The partnership is more complex then a senior-junior partnership based on mutual interests. Some Sri Lankans view the Iran-Sri Lanka relationship as a byway for Sri Lanka to extract whatever it can get from Iran. Following the announcement of Iranian support for Sri Lankan nuclear power, there were rumours that the Sri Lankan government had ‘timed’ a Colombo power outage to coincide with the Iranian Foreign Minister’s visit in order to show just how much the country needs more electrical power. Also, not all Sri Lankans are in favour of a future with nuclear energy – Hemantha Withanage from the Sri Lankan Centre for Environmental Justice wondered “how a country which struggles to manage ordinary household refuse thinks that it will be able to safely dispose of nuclear waste.”

Iranian aid to Sri Lanka also needs to be placed in context. Sri Lanka also receives large sums from (among others) Denmark, India, the Word Bank, and Japan. These countries and institutions are either strongly against proliferation themselves and/or would have little inclination to stand with Iran against possible, future global censure. While the percentage of Iranian aid is most substantial, if Iran’s incipient nuclear weapons program reaches the point where that nation becomes an international pariah, it is doubtful that Sri Lanka would stand with Iran against concerted pressure from the international community.

While historic and mutually beneficial, the Iran-Sri Lanka relationship is one of convenience, not the guiding force behind either country’s foreign policy. In addition, the advent of a Sri Lankan nuclear power plant is not viewed as an unalloyed good even within the country itself. Statements concerning its future appearance may have more to do with politicized modernization than actual energy policy.

Lydia Walker
Research Intern, IPCS
email: [email protected]

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IPCS (Institute for Peace and Conflict Studies) conducts independent research on conventional and non-conventional security issues in the region and shares its findings with policy makers and the public. It provides a forum for discussion with the strategic community on strategic issues and strives to explore alternatives. Moreover, it works towards building capacity among young scholars for greater refinement of their analyses of South Asian security.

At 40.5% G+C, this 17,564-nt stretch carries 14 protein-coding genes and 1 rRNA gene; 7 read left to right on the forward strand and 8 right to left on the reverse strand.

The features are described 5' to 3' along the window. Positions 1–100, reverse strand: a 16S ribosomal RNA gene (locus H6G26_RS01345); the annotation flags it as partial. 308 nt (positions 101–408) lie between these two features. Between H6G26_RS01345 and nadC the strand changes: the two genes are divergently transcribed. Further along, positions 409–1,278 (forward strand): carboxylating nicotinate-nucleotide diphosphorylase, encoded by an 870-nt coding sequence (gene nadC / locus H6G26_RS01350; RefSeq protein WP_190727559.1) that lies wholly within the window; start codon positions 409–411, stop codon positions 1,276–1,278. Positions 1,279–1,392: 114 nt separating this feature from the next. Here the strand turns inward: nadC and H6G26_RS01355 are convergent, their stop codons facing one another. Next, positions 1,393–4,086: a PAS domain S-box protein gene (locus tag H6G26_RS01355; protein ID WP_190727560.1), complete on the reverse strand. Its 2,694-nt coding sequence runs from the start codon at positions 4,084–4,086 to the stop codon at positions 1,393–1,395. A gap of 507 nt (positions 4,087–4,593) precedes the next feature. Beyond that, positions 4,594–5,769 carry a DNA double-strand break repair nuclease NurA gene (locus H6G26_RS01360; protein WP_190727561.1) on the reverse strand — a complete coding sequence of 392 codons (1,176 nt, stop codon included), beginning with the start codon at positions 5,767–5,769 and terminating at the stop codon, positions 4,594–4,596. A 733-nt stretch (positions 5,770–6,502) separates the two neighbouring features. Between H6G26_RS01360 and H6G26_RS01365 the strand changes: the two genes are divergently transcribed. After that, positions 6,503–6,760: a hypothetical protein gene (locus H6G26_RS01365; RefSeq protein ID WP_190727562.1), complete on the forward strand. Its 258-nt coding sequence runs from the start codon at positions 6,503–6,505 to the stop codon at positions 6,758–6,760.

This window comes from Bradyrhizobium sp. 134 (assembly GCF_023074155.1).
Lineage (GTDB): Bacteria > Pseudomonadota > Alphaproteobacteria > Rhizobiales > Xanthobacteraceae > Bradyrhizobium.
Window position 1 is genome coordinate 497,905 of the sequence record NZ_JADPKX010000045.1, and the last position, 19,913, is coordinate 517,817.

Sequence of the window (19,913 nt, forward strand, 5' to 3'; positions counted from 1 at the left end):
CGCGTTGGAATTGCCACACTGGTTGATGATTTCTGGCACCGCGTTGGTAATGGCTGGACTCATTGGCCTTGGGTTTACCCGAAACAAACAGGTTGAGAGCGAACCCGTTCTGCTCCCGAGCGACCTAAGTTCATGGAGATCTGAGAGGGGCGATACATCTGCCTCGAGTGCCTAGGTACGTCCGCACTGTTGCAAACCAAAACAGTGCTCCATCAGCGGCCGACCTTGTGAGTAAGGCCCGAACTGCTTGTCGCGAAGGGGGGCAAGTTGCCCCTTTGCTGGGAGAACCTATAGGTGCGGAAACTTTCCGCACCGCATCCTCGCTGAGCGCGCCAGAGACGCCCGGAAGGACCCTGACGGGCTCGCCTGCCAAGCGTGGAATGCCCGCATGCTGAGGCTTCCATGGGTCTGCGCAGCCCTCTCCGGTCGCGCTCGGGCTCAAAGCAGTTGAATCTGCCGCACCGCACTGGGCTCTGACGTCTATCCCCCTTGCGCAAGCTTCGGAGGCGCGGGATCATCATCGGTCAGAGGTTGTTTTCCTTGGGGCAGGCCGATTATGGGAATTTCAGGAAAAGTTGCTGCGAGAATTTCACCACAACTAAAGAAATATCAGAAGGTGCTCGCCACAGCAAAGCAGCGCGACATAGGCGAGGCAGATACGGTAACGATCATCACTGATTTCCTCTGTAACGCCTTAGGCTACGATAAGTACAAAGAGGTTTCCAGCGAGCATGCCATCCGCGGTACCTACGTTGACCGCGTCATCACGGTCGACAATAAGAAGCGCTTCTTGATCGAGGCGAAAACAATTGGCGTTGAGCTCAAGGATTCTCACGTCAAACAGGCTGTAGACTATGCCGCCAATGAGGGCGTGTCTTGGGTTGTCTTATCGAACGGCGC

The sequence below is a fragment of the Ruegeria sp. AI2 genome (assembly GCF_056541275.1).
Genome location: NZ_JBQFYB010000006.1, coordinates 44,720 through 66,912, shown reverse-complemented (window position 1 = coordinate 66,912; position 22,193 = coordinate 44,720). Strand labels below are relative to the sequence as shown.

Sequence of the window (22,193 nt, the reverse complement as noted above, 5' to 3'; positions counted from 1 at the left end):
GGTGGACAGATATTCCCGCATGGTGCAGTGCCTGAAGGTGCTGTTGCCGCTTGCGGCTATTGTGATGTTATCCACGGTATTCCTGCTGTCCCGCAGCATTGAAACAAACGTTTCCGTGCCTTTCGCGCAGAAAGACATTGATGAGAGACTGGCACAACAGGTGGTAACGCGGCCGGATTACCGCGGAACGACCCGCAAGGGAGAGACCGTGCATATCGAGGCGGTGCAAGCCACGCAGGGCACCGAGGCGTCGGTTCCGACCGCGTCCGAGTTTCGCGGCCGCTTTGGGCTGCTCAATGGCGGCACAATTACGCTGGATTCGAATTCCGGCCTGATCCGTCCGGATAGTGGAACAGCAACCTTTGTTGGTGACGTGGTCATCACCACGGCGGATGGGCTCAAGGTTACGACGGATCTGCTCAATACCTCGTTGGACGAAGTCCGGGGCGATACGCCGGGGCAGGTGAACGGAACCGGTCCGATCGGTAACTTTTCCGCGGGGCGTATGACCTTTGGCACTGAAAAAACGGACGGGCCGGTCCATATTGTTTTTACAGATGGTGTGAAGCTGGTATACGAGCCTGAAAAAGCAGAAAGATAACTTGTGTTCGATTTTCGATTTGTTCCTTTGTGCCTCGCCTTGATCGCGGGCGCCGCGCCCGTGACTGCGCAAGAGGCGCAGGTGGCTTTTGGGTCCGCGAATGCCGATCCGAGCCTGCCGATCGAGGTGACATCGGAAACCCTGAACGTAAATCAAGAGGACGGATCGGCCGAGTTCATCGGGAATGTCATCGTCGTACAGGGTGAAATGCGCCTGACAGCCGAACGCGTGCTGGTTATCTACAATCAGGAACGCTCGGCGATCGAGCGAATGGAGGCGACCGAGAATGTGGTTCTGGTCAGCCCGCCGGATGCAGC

2 thoughts on “Sri Lanka and Iran: The 2030 Nuclear Power Plant and Iranian Support

  • February 11, 2011 at 12:14 pm

    “….and Sri Lanka buys its arms and armaments from Iran.”
    This is rubbish. Sri Lanka never bought arms from Iran. Iran may have submitted tenders for open bidding but Sri Lanka did not buy arms from Iran in the recent past. This shows the credibility of your so-called independent research! The writer bases his whole article only on speculations and element of hidden agenda, no facts. Faro

  • February 27, 2011 at 4:26 am

    Sri Lanka did not purchase arms in significant quantities for any of it to be a part of important foreign policy. While heavy arms were purchased from UK, Israel, Russia, China and Pakistan mainly, ammunition was acquired from a large variety of vendors – mostly from the former USSR, China and later Pakistan.

    US’s concerns originated with Israel becoming worried that technology supplied by them, such as surveillance knowhow may fall into Iranian hands. The level of airborne surveillance technology supplied by Israel, while new to the Sri Lankan conflict, was nevertheless at least a few decades old and it is safe to assume that Iran already possesses more formidable technology. They operate guided missile frigates which are far more capable.

    The research bias in this article is not even cleverly hidden. When a researcher stoops to ‘creating fact’ in the absence of any basis, the result is not research; it is mere conjecture.

    Some call it vicious gossip.